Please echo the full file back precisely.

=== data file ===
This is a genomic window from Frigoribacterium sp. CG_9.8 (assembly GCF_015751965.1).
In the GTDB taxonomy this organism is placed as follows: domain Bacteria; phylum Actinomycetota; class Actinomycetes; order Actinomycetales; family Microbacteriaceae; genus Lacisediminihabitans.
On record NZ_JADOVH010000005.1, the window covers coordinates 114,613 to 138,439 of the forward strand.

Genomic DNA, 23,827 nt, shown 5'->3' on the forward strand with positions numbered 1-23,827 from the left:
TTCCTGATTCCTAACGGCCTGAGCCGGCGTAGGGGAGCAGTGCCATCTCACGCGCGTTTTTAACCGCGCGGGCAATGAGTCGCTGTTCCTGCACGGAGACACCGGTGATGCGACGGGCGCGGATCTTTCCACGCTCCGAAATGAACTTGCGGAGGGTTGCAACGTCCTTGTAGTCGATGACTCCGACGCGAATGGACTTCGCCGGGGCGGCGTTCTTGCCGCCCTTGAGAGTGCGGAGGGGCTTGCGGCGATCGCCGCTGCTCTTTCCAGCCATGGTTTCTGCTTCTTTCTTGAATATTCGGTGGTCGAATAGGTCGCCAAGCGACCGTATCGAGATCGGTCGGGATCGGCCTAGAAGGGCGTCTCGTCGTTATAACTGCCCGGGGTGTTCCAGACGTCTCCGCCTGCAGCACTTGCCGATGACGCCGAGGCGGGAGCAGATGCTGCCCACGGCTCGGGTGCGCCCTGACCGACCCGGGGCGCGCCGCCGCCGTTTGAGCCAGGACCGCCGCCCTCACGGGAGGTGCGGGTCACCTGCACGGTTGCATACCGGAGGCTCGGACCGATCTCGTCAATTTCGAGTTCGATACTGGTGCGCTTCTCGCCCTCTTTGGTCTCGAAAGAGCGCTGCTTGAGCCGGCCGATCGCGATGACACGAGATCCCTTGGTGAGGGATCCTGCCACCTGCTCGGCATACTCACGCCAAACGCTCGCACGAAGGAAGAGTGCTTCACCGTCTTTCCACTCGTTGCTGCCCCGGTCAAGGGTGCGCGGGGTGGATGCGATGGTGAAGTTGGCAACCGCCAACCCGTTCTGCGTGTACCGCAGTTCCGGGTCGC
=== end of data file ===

This is a genomic window from Frigoribacterium sp. CG_9.8 (assembly GCF_015751965.1).
In the GTDB taxonomy this organism is placed as follows: domain Bacteria; phylum Actinomycetota; class Actinomycetes; order Actinomycetales; family Microbacteriaceae; genus Lacisediminihabitans.
On record NZ_JADOVH010000005.1, the window covers coordinates 114,613 to 138,439 of the forward strand.

Genomic DNA, 23,827 nt, shown 5'->3' on the forward strand with positions numbered 1-23,827 from the left:
TTCCTGATTCCTAACGGCCTGAGCCGGCGTAGGGGAGCAGTGCCATCTCACGCGCGTTTTTAACCGCGCGGGCAATGAGTCGCTGTTCCTGCACGGAGACACCGGTGATGCGACGGGCGCGGATCTTTCCACGCTCCGAAATGAACTTGCGGAGGGTTGCAACGTCCTTGTAGTCGATGACTCCGACGCGAATGGACTTCGCCGGGGCGGCGTTCTTGCCGCCCTTGAGAGTGCGGAGGGGCTTGCGGCGATCGCCGCTGCTCTTTCCAGCCATGGTTTCTGCTTCTTTCTTGAATATTCGGTGGTCGAATAGGTCGCCAAGCGACCGTATCGAGATCGGTCGGGATCGGCCTAGAAGGGCGTCTCGTCGTTATAACTGCCCGGGGTGTTCCAGACGTCTCCGCCTGCAGCACTTGCCGATGACGCCGAGGCGGGAGCAGATGCTGCCCACGGCTCGGGTGCGCCCTGACCGACCCGGGGCGCGCCGCCGCCGTTTGAGCCAGGACCGCCGCCCTCACGGGAGGTGCGGGTCACCTGCACGGTTGCATACCGGAGGCTCGGACCGATCTCGTCAATTTCGAGTTCGATACTGGTGCGCTTCTCGCCCTCTTTGGTCTCGAAAGAGCGCTGCTTGAGCCGGCCGATCGCGATGACACGAGATCCCTTGGTGAGGGATCCTGCCACCTGCTCGGCATACTCACGCCAAACGCTCGCACGAAGGAAGAGTGCTTCACCGTCTTTCCACTCGTTGCTGCCCCGGTCAAGGGTGCGCGGGGTGGATGCGATGGTGAAGTTGGCAACCGCCAACCCGTTCTGCGTGTACCGCAGTTCCGGGTCGC